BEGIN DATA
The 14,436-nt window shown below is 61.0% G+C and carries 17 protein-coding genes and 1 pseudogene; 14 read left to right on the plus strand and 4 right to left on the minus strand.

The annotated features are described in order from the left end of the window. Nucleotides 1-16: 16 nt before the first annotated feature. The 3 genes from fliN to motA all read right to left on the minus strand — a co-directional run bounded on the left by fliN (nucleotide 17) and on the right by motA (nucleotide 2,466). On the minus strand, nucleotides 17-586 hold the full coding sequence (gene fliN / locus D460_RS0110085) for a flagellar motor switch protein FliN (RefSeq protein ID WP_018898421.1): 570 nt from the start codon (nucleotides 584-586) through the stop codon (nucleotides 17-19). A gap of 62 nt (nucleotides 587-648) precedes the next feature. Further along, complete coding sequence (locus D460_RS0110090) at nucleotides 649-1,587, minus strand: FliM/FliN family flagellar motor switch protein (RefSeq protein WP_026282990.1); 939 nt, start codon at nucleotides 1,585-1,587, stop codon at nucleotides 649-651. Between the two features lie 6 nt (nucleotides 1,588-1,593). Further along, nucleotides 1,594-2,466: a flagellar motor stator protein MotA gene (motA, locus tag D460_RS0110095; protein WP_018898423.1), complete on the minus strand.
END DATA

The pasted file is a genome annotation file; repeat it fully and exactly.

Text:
The 14,436-nt window shown below is 61.0% G+C and carries 17 protein-coding genes and 1 pseudogene; 14 read left to right on the plus strand and 4 right to left on the minus strand.

The annotated features are described in order from the left end of the window. Nucleotides 1-16: 16 nt before the first annotated feature. The 3 genes from fliN to motA all read right to left on the minus strand — a co-directional run bounded on the left by fliN (nucleotide 17) and on the right by motA (nucleotide 2,466). On the minus strand, nucleotides 17-586 hold the full coding sequence (gene fliN / locus D460_RS0110085) for a flagellar motor switch protein FliN (RefSeq protein ID WP_018898421.1): 570 nt from the start codon (nucleotides 584-586) through the stop codon (nucleotides 17-19). A gap of 62 nt (nucleotides 587-648) precedes the next feature. Further along, complete coding sequence (locus D460_RS0110090) at nucleotides 649-1,587, minus strand: FliM/FliN family flagellar motor switch protein (RefSeq protein WP_026282990.1); 939 nt, start codon at nucleotides 1,585-1,587, stop codon at nucleotides 649-651. Between the two features lie 6 nt (nucleotides 1,588-1,593). Further along, nucleotides 1,594-2,466: a flagellar motor stator protein MotA gene (motA, locus tag D460_RS0110095; protein WP_018898423.1), complete on the minus strand.